“Marginalia is a first-person horror game that transports you to Kestlebrook, a secluded valley where history becomes enmeshed with a strange present. Weeks ago Eric left. Days ago you got a letter telling you to come to him. Now you’re here, but precisely where is here? And better yet, when?”
The plot is relayed through flashback narration (after the events you’re playing), and is the driving force for exploring Kestlebrook. Eric seems to have been the (male) narrator’s boyfriend, and he just gets up and leaves you in the middle of the night, taking the car. You get the letter, you riffle through his desk drawers to find his notebooks, and you read them on the train. What those notebooks reveal, along with what you see on your own exploration of Kestlebrook, pushes you through the woods. Combined with other gameplay elements, I was on edge for the entire game.
Graphics and Sound
Emmett Sherlock is the very talented voice actor who plays your character. Grizzly and weary, he tells you what happened half-reluctantly, half like he needs to tell the story. The sound design and music in general is also excellent; the music changes as you make progress through the woods, and it’s very environmentally appropriate. The graphics were created in Unity, and they’re very pretty. I’m playing on a high-end machine (which is what is recommended right now; support for lower-end machines is coming soon) and I found myself taking a lot of screenshots of the sky, woods, and some things I can’t tell you about. I was particularly impressed by the lighting; your flashlight – along with the torches, strange purple lights, and more – set a fantastic mood.
Armed only with a flashlight, you’re tasked with making your way through the woods of Kestlebrook. Gameplay consists only of moving through the woods, using torches (and, later, other markers) as beacons to make your way to the next bit of story from the narrator. Sometimes I found it a bit hard to navigate in the woods – sometimes I got turned around, went to a marker I’d already visited, or even missed the next marker completely and wandered aimlessly for a bit. That didn’t happen to me too much, and it did work with the oppressive atmosphere of the game. You will finish Marginalia in about 30-45 minutes, depending on how much you explore/get lost. Something I appreciated was that this game isn’t centered around jump scares. Don’t get me wrong, I like those too, but they’re so common now that it’s nice to get a game that’s more about making you feel tense and unsettled for the entire time you’re playing.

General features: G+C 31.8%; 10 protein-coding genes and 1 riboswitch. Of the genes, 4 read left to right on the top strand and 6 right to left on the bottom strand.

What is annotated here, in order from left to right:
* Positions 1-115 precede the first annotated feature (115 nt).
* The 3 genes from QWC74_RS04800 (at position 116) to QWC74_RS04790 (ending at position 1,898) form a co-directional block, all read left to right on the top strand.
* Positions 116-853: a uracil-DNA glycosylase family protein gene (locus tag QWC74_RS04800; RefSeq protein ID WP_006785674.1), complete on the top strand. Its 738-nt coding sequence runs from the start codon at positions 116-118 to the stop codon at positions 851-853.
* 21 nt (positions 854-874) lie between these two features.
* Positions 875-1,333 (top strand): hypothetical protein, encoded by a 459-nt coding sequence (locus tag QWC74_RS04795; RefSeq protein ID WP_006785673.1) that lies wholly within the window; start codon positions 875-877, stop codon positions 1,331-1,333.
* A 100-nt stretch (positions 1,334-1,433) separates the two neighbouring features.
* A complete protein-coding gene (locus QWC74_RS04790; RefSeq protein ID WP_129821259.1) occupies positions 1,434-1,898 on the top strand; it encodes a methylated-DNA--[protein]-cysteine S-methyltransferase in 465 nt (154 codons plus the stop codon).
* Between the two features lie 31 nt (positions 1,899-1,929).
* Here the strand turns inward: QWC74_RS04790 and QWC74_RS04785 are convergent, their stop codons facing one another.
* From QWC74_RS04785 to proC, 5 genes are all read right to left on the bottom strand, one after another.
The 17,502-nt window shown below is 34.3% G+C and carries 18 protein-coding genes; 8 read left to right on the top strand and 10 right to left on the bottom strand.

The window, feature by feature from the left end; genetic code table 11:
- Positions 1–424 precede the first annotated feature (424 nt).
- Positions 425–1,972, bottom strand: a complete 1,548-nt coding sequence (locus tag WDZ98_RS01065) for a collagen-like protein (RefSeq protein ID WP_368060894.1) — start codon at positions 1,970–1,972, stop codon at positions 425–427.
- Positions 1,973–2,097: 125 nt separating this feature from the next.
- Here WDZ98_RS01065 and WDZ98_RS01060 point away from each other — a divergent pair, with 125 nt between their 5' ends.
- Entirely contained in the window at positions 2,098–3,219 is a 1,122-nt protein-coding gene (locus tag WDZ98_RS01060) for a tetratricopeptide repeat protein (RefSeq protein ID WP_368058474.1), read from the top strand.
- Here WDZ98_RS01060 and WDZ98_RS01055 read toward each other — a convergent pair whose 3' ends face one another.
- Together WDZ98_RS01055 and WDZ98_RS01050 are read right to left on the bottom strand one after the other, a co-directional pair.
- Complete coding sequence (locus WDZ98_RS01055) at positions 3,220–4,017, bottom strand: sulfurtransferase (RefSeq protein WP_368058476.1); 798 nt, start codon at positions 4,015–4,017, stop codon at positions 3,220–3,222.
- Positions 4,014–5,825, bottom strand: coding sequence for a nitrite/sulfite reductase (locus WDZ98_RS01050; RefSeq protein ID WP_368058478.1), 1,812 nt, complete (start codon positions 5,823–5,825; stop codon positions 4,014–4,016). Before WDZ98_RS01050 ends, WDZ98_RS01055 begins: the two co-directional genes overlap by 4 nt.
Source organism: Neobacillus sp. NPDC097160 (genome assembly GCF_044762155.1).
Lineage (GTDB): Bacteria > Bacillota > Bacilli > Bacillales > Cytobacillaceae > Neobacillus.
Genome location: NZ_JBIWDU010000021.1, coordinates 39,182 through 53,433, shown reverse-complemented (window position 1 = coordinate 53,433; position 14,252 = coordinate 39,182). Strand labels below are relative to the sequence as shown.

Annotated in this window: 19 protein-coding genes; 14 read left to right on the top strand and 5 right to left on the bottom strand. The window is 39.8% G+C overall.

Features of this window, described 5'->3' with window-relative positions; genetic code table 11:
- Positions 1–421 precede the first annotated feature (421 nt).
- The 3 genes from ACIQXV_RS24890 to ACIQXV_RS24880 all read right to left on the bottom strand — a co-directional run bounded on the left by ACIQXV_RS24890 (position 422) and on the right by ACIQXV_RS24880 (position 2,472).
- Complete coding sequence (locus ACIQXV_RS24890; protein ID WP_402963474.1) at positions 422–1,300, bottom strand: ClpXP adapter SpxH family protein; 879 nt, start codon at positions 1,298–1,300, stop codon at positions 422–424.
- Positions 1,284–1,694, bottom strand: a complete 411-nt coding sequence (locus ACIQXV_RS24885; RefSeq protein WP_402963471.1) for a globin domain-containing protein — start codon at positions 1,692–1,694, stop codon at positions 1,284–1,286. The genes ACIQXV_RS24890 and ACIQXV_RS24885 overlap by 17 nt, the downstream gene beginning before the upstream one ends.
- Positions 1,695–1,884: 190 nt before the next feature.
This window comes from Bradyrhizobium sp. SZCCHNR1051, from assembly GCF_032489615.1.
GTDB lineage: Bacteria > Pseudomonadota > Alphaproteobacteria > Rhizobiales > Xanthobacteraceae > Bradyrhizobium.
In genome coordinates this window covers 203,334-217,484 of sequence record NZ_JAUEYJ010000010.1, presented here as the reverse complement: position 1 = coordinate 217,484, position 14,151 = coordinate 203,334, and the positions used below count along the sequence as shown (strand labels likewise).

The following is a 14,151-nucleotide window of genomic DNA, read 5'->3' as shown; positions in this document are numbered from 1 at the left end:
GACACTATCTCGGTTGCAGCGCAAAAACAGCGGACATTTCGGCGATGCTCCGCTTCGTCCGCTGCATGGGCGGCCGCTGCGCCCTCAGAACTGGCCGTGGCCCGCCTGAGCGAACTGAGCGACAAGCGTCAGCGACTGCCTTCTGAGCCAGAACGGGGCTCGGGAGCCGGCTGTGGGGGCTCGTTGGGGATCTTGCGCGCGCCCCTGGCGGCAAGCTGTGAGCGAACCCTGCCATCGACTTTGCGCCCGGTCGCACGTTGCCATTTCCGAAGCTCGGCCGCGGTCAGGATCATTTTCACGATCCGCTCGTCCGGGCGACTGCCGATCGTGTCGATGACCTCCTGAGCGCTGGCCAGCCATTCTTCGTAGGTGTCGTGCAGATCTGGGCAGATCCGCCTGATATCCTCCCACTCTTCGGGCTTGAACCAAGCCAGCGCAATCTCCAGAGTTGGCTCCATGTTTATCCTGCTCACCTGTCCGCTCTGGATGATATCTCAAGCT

A short-and-sweet atmospheric horror game is perfect for fans of exploration, horror, and non-combat games that are all about the story. There are no jump scares, but there are intense flashing lights at one point of the game.
[Disclaimer: A review code was provided for me to review this game.]